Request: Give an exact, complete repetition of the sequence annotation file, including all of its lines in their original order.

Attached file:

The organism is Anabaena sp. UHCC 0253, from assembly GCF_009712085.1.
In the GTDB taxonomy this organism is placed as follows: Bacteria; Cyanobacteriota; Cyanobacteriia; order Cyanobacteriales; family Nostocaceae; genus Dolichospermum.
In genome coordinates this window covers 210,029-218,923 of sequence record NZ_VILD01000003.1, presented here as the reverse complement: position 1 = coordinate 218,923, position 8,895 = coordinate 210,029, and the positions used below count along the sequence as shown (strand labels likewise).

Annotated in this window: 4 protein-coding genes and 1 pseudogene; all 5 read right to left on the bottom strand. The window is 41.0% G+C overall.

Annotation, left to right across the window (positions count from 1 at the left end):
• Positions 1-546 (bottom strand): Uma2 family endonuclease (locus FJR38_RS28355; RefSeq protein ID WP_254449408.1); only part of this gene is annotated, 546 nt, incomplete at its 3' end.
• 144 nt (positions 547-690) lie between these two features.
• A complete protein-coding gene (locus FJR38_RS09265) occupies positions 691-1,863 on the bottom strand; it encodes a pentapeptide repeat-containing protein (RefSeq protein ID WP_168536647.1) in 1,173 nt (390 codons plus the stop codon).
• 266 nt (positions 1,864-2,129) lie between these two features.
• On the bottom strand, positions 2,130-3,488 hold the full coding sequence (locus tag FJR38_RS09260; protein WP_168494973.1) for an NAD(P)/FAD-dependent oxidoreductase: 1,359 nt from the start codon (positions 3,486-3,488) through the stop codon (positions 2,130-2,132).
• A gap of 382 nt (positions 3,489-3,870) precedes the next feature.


The organism is Anabaena sp. UHCC 0253, from assembly GCF_009712085.1.
In the GTDB taxonomy this organism is placed as follows: Bacteria; Cyanobacteriota; Cyanobacteriia; order Cyanobacteriales; family Nostocaceae; genus Dolichospermum.
In genome coordinates this window covers 210,029-218,923 of sequence record NZ_VILD01000003.1, presented here as the reverse complement: position 1 = coordinate 218,923, position 8,895 = coordinate 210,029, and the positions used below count along the sequence as shown (strand labels likewise).

Annotated in this window: 4 protein-coding genes and 1 pseudogene; all 5 read right to left on the bottom strand. The window is 41.0% G+C overall.

Annotation, left to right across the window (positions count from 1 at the left end):
• Positions 1-546 (bottom strand): Uma2 family endonuclease (locus FJR38_RS28355; RefSeq protein ID WP_254449408.1); only part of this gene is annotated, 546 nt, incomplete at its 3' end.
• 144 nt (positions 547-690) lie between these two features.
• A complete protein-coding gene (locus FJR38_RS09265) occupies positions 691-1,863 on the bottom strand; it encodes a pentapeptide repeat-containing protein (RefSeq protein ID WP_168536647.1) in 1,173 nt (390 codons plus the stop codon).
• 266 nt (positions 1,864-2,129) lie between these two features.
• On the bottom strand, positions 2,130-3,488 hold the full coding sequence (locus tag FJR38_RS09260; protein WP_168494973.1) for an NAD(P)/FAD-dependent oxidoreductase: 1,359 nt from the start codon (positions 3,486-3,488) through the stop codon (positions 2,130-2,132).
• A gap of 382 nt (positions 3,489-3,870) precedes the next feature.